Friday, 24 September 2010
Post-match interview hit by spot-fixing claims after Pakistan player mentions all Bananarama’s greatest hits
The police investigation of Pakistan cricketers following allegations of spot-fixing – the practice of rigging certain incidents within a match – took another twist today after Shahid Afridi, captain of the Pakistan one-day team, incongruously made reference to every track from Bananarama’s 1988 Greatest Hits album during a post-match interview.
‘It’s been a Cruel Summer, and that’s Really Saying Something,’ Afridi told reporters after his team’s latest loss to England. ‘But I think the media has given us Rough Justice. I Heard a Rumour that we were deliberately trying to lose today’s game after I accidentally ran out our top six batsmen, but let me say for the record that I Can’t Help It. They were all genuine mix-ups, though I’m sure some of the guys would have run a bit faster if they’d known how much was riding on it.’
Suspicions were also aroused about Pakistan’s performance after they picked the previously unknown Nathan Jones to open the batting. ‘Nathan is in the team on merit and thanks to his Pakistani step-uncle,’ said Afridi. ‘He brings something different to the squad, and I don’t just mean sun cream – I mean Love, Truth and Honesty. Yes, I can see how his unorthodox style of running away from the bowlers might have raised a few eyebrows, but T’aint What You Do (It’s The Way That You Do It).’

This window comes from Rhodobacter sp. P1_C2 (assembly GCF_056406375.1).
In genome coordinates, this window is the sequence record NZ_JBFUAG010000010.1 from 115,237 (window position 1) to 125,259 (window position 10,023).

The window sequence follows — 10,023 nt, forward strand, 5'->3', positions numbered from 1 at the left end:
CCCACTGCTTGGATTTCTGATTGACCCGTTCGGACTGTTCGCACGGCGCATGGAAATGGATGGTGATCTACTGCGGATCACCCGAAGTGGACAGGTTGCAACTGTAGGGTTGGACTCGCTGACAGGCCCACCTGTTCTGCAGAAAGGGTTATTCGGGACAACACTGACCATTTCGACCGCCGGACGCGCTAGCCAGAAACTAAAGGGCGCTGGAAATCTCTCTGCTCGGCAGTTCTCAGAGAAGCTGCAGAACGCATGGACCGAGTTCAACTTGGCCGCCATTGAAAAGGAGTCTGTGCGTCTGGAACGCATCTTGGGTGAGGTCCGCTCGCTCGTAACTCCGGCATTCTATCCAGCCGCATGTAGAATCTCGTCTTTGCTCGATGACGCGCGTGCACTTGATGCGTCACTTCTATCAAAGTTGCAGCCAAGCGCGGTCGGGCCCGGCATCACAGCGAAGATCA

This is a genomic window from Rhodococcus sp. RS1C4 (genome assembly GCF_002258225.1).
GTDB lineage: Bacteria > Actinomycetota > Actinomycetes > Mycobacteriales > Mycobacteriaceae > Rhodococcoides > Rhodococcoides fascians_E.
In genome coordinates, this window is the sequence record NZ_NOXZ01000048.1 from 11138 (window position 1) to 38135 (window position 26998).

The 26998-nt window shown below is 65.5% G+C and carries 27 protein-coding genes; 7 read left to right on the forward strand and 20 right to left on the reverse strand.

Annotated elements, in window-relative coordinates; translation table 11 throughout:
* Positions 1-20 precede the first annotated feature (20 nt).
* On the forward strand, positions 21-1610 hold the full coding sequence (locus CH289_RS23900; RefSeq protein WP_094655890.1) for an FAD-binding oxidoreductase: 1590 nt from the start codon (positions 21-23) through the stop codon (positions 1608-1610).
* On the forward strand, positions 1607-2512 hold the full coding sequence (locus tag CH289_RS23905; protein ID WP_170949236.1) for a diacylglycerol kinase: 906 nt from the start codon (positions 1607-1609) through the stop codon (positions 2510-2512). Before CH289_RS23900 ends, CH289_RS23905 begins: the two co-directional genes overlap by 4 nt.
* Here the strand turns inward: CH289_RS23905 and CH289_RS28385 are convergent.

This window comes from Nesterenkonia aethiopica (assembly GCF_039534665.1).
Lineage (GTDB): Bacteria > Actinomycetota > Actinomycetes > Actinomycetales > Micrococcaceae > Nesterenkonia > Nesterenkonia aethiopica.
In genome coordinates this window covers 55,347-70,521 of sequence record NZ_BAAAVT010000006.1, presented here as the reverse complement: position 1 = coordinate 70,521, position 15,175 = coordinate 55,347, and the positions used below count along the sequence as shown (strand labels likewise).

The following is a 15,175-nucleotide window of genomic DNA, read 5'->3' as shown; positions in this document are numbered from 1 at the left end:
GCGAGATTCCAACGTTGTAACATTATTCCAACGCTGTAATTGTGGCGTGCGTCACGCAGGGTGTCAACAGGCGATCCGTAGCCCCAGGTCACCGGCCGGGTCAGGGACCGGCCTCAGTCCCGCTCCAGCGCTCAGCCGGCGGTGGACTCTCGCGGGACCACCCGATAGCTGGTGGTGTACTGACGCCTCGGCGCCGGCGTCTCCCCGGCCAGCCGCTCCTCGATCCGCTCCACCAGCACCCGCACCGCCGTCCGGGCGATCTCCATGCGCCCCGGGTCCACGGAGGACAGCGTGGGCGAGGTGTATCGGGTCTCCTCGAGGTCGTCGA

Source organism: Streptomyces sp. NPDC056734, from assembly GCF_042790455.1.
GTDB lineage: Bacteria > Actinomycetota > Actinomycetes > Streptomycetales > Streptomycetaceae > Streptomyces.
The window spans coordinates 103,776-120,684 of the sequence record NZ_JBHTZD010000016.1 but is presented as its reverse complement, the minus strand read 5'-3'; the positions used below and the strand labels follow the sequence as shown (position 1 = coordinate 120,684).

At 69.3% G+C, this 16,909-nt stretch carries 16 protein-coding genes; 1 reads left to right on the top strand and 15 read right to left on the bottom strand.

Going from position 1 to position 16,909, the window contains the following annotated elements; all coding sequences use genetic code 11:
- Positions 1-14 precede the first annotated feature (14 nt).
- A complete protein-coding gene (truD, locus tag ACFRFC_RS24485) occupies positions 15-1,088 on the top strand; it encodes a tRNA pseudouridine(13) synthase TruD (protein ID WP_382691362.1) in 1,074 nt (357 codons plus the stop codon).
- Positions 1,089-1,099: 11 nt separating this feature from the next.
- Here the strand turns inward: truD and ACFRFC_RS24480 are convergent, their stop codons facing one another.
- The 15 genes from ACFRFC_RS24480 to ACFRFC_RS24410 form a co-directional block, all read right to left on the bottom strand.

When asked if Nathan Jones would be picked for the next game, Afridi said he was ‘less likely to say to him I Want You Back, and more likely to Na Na Hey Hey Kiss Him Goodbye.’ The press conference ended shortly afterwards when the Pakistan captain told surprised journalists that he had to cut things short because Robert De Niro’s Waiting.
As if things could not get worse for the game of cricket, later the same day the entire Radio 4 Test Match Special commentary team was arrested on suspicion of spot-fixing. Police say they recorded 38 mentions of cake during the morning session alone, and in what they can only assume to be a complex code to underground bookmakers, noted Henry Blofeld making extraneous references to a No.27 bus going down the Marylebone Road in the third, eighth and tenth overs of each innings.